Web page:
Considering conscientious objections to vaccine mandates (opinion) | Inside Higher Ed

Considering conscientious objections to vaccine mandates opinion Inside Higher


With the U.S. Food and Drug Administration granting full approval to the Pfizer-BioNTech COVID-19 vaccine, more colleges and universities are enacting vaccine mandates for their campus communities. While requiring vaccines of students and faculty members will no doubt help to stem the spread of the highly contagious Delta variant across campuses, I question if such immutable mandates are the best approach.

For the record: I believe in the efficacy and safety of the Pfizer-BioNTech, Moderna and Johnson & Johnson vaccines. They are powerful tools in our toolbox to fight this deadly pandemic. Earlier this year, my wife, Jeanne, and I rolled up our sleeves to be vaccinated to help protect ourselves and others and to serve as examples for our campus community.

However, when it comes to strict vaccine mandates, colleges and universities are clearly at odds with the advice of leading psychologists, who say that presenting absolutes is the worst way to convince the vaccine hesitant to take the jab. In fact, following the science demands that we take the opposite approach: to move minds, you have to listen with empathy and respect and, if appropriate, gently counter hesitation and fears with facts.

A deeper problem for higher education institutions is that vaccine mandates contradict our mission to cultivate critical thinking and decision-making skills in our nation’s next generation of leaders. We exist as incubators of thoughtful research and reasoned debate. After working in higher education for many years, I’m still idealistic enough to believe that acknowledging dissent with respect and fostering discussion are the most effective ways to create positive change.

During my tenure in the U.S. Army, I taught leadership at the United States Military Academy at West Point and at Vanderbilt University. Military leadership is greatly misunderstood in the civilian world. When you’re setting policy, the commander doesn’t just march in and dictate direction. Most high-level decision making is participative. Experts collaborate on how best to meet objectives. If there’s no template, you go out and research the best ways to accomplish the goal. The ensuing discussions, and even disagreements, lead to stronger decisions and build the leadership team. When the Pentagon announced its vaccine mandate in August, a spokesperson noted that service members who refuse the vaccine would have the opportunity to sit with a physician and their military leadership to discuss their reasons for their decision and how it might ultimately impact them, their fellow soldiers, their units and the military.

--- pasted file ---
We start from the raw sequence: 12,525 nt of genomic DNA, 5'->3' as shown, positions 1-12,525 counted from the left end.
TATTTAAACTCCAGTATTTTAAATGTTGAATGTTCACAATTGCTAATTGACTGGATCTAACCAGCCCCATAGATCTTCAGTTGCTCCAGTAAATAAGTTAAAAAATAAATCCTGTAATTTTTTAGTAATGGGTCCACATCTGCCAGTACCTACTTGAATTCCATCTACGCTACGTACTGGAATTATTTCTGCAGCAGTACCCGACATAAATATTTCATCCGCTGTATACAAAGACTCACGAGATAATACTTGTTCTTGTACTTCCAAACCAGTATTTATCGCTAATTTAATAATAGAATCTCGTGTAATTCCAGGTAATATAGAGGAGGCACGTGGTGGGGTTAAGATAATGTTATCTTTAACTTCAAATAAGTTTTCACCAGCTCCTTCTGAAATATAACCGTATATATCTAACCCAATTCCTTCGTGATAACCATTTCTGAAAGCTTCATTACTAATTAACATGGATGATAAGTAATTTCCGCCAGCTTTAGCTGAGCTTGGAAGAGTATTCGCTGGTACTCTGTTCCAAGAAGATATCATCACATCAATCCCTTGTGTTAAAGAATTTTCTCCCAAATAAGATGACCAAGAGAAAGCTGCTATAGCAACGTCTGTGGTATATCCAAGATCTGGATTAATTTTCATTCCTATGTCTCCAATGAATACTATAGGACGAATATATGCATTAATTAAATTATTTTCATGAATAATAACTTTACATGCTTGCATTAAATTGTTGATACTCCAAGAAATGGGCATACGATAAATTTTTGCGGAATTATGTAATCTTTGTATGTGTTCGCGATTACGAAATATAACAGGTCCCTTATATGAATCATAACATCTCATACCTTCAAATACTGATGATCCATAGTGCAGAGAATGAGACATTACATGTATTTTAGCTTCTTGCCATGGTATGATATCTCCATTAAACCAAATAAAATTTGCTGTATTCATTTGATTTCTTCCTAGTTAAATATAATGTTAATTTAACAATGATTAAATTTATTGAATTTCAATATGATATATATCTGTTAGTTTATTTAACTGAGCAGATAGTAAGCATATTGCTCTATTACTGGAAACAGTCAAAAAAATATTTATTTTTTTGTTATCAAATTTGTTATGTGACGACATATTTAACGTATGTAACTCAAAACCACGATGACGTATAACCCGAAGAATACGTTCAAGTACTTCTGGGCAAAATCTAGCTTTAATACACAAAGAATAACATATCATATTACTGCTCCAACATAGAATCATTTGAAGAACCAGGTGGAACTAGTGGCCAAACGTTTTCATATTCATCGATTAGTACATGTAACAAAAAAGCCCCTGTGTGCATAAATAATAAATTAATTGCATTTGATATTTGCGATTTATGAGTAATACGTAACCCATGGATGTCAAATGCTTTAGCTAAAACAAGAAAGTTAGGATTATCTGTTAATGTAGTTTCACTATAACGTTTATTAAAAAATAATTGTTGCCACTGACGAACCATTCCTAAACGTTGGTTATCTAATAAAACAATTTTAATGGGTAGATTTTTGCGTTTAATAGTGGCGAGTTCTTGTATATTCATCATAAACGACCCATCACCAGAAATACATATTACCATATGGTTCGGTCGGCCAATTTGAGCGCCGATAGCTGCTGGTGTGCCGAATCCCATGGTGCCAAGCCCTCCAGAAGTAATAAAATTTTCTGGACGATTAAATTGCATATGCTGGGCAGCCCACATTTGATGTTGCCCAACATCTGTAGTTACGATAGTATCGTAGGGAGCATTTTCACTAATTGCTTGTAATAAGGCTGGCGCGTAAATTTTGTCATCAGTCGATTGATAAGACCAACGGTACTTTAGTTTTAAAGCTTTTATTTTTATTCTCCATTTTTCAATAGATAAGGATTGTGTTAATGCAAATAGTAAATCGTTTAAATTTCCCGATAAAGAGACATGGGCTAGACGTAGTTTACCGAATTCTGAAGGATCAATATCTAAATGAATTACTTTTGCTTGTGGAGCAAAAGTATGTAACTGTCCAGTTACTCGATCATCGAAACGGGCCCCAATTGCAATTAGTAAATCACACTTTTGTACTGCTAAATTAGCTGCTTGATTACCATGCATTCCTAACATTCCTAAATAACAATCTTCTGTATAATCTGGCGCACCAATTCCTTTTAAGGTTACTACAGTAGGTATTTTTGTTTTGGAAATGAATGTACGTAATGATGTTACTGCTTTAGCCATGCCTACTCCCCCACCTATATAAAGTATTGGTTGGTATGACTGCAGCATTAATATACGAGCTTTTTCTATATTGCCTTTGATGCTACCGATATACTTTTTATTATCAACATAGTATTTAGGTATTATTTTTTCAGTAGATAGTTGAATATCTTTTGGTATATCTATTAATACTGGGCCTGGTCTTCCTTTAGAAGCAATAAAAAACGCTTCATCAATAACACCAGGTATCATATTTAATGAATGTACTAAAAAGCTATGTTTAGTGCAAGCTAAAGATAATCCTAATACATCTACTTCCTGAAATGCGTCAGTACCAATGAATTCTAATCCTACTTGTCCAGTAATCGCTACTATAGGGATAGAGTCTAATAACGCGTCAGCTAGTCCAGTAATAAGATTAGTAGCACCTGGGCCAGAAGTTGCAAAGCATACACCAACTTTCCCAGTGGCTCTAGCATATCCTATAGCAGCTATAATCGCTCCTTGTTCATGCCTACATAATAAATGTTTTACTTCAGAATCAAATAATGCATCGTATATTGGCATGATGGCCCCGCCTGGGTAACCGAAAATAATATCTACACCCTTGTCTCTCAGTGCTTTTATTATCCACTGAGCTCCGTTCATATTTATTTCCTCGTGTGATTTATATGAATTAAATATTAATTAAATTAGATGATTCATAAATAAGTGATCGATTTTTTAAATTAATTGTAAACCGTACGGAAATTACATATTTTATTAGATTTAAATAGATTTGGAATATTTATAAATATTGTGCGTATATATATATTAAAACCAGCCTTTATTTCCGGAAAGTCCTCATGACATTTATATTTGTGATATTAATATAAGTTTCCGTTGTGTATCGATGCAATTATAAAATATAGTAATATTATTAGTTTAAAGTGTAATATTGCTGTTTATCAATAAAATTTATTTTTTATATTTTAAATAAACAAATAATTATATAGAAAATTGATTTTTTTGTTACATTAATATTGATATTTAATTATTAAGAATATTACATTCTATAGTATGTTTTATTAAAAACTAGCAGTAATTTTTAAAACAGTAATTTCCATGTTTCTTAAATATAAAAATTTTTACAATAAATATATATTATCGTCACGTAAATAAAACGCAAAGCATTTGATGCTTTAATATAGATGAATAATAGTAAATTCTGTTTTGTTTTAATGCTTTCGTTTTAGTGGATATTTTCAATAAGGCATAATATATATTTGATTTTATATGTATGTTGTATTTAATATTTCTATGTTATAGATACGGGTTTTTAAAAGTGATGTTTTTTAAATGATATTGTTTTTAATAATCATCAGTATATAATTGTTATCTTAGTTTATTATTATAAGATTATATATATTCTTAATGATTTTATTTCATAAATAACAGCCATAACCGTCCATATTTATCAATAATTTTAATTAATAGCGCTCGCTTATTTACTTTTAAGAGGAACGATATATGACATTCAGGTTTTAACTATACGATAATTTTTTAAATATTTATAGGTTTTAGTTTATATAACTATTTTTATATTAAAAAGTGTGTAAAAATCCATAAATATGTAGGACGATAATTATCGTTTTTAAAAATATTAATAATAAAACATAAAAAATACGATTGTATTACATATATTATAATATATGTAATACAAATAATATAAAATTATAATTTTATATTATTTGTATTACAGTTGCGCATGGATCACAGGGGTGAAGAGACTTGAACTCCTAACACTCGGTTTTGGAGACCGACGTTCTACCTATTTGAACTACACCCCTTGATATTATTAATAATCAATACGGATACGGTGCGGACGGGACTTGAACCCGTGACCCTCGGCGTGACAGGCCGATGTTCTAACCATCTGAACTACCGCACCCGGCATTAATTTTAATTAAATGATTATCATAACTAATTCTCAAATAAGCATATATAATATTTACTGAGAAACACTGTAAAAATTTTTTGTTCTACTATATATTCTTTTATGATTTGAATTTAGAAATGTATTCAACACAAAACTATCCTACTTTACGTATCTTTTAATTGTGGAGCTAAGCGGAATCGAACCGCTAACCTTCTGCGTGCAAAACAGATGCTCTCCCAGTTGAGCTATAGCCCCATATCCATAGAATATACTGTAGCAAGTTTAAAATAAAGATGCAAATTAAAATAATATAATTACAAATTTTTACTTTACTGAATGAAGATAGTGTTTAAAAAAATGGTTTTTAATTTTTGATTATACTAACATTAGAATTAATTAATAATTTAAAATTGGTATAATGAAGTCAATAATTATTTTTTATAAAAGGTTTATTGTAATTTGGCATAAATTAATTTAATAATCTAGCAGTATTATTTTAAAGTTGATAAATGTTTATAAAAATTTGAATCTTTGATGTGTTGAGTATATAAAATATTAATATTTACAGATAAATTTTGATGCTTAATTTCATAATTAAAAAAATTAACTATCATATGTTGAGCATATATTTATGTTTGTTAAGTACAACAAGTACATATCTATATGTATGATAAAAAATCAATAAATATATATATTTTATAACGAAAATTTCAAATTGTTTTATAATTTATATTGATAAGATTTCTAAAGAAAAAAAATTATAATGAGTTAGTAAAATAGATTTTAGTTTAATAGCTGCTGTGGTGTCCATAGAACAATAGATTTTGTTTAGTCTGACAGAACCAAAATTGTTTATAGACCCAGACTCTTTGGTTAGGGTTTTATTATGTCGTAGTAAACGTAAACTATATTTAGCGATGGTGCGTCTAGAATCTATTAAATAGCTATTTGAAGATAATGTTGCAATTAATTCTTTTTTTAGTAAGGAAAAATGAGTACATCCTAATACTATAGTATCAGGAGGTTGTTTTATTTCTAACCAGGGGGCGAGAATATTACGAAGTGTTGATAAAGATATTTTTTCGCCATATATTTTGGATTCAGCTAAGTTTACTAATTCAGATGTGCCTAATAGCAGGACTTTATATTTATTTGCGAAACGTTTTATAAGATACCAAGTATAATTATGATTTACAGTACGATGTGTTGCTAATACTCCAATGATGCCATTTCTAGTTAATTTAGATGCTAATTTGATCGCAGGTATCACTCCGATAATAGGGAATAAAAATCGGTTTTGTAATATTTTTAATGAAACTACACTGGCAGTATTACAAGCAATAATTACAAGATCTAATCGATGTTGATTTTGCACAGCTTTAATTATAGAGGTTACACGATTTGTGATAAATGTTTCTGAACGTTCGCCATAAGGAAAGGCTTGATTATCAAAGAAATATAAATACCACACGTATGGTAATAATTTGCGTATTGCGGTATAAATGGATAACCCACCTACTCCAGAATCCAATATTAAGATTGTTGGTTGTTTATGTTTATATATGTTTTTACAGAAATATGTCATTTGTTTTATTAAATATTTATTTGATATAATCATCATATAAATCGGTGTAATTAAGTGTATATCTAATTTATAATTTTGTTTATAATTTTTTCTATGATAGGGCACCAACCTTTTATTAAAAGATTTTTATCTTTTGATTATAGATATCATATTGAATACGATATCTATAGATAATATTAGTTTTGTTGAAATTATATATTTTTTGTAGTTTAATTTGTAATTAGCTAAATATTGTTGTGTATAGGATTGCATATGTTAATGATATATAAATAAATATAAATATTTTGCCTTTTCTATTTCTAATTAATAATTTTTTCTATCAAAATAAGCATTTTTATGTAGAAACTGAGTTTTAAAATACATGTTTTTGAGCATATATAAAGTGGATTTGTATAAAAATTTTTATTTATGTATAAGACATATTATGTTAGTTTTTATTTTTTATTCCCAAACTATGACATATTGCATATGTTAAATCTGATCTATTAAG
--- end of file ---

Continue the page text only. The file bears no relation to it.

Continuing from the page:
The military’s approach highlights the difference between management and leadership: managers influence things, like budgets, payroll, calendars and organizational charts. Leaders influence people. In the case of vaccine mandates, most colleges and universities are exercising management: they tell students and employees to get a vaccine or don’t come to college. But as institutions of higher learning, we should be fostering leadership by motivating our students to research their options through credible sources, engage in thoughtful debate and recognize the consequences of their decisions.

At Centenary University in New Jersey, where I serve as president, we’ve taken a different approach, perhaps influenced by my military experience when it comes to vaccine mandates. We announced our policy this summer, requiring that students, faculty members and employees be vaccinated. Like most institutions, we are providing for religious and medical exemptions. But we’ve taken the additional step of offering a third category, called conscientious objection.

All of the conscientious objectors, including students, faculty and other employees, whose vaccine concerns don’t fit neatly into the other two categories meet personally with me to discuss why they’re still hesitant. The latter category is by no means an easy out. To receive an exemption — signed by me — they must present a fact-based argument detailing why they haven’t been vaccinated.

The confidential discussions I’ve had with Centenary students in this category have been illuminating. Their reasons for refusing to vaccinate are varied — misinformation, fear, pressure from family and time constraints all play a role. We also discuss the consequences of their decision, including required safety protocols like masking and weekly testing for the unvaccinated, as well as the potential for them to spread COVID-19 to friends and loved ones.

While it’s time-consuming for me, these young adults are participating in a valuable learning experience. They leave my office with mixed results. Some pledge to be vaccinated right away. Others have promised to get the vaccine upon FDA approval, and I personally began to reach out to that group as soon as the vaccine was approved. While I’ve granted relatively few exemptions, everyone receives the courtesy of a respectful discussion with a person in authority who cares enough to listen. They leave my office feeling heard, and that induces many to get a vaccine.

With the Delta variant wreaking havoc throughout the country over the past months, colleges and universities have faced a delicate balance this fall. We must protect our campus communities as effectively as possible, and achieving high levels of vaccination is vital to achieve that goal. At the same time, we owe it to our students to provide them with the tools to develop into true leaders who can intelligently weigh the consequences of their decisions.



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